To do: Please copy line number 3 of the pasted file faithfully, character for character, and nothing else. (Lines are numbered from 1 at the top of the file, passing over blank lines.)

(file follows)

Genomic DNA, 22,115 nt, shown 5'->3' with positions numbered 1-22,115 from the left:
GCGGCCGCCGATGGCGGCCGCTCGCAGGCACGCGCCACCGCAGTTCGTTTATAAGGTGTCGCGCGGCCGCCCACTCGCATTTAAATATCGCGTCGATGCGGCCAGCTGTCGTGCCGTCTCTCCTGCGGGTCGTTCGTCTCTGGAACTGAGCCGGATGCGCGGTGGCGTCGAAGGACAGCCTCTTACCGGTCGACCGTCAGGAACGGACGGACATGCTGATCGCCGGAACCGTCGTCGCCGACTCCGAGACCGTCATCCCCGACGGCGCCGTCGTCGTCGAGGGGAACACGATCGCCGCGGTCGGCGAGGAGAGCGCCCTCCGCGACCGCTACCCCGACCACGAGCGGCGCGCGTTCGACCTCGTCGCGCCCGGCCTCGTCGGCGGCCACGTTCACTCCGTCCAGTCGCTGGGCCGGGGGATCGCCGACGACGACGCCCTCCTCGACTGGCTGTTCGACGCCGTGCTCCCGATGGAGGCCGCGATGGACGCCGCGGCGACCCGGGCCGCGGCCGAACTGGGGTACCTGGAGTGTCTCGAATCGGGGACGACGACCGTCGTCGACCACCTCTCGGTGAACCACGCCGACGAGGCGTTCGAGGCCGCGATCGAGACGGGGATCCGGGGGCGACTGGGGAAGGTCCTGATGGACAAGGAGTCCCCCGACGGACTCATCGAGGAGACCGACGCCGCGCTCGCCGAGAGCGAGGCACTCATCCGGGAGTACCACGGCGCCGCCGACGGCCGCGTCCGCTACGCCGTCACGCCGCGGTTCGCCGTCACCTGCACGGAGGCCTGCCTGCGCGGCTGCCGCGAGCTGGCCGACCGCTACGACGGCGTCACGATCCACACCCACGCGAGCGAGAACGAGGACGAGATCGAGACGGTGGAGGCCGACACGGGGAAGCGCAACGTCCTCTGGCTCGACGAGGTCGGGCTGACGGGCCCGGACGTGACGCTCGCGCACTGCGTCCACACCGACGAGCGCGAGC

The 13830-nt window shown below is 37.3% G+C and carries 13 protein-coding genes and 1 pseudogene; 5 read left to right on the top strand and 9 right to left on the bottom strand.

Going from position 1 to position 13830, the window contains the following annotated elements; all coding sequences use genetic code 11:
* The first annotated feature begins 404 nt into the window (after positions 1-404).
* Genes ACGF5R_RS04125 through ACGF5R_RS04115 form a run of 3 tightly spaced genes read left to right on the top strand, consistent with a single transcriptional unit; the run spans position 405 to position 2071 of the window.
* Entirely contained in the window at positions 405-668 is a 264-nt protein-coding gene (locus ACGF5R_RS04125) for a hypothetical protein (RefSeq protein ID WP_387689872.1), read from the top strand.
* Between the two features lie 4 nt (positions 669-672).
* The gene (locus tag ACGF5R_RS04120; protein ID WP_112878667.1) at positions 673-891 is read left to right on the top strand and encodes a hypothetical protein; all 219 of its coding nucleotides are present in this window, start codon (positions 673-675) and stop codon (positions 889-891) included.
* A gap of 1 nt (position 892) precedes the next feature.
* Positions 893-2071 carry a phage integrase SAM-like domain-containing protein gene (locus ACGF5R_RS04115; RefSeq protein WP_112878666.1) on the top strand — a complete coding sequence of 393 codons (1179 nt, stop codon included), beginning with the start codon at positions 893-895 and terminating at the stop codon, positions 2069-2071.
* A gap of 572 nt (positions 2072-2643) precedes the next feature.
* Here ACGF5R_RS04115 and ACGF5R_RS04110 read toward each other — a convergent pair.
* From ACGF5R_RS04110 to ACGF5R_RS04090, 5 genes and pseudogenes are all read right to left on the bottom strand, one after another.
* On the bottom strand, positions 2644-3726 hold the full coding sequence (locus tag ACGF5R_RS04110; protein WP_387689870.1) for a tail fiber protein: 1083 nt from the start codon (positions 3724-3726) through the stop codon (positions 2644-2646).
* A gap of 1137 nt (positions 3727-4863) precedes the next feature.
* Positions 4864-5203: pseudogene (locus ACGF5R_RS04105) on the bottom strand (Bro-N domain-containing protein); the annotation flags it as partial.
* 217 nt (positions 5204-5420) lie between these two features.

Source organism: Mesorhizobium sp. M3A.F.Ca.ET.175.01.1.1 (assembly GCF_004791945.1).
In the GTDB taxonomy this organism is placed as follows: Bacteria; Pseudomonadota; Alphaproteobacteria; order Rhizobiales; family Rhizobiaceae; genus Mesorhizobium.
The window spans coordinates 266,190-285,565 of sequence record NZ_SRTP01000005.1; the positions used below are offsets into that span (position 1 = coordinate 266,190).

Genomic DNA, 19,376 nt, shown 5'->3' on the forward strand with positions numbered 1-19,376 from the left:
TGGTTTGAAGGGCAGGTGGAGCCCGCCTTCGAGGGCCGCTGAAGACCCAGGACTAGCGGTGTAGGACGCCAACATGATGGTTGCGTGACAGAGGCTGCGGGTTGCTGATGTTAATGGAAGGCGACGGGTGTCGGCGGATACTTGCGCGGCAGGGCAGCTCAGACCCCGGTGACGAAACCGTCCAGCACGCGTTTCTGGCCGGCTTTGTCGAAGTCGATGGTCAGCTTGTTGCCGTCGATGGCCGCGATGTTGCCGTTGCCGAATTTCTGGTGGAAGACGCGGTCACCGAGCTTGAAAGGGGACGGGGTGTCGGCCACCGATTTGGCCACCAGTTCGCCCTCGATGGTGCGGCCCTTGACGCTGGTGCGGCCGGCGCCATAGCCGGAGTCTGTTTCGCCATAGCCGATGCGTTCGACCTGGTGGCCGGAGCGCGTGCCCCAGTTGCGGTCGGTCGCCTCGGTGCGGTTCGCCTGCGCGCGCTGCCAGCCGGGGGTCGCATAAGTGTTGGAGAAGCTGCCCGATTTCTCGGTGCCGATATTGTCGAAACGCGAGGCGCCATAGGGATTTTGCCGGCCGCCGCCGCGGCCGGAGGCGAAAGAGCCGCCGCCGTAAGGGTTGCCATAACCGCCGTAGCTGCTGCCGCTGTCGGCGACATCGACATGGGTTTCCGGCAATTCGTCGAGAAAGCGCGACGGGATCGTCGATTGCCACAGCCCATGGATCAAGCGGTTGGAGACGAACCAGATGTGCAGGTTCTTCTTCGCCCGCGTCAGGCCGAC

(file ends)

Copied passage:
The 13830-nt window shown below is 37.3% G+C and carries 13 protein-coding genes and 1 pseudogene; 5 read left to right on the top strand and 9 right to left on the bottom strand.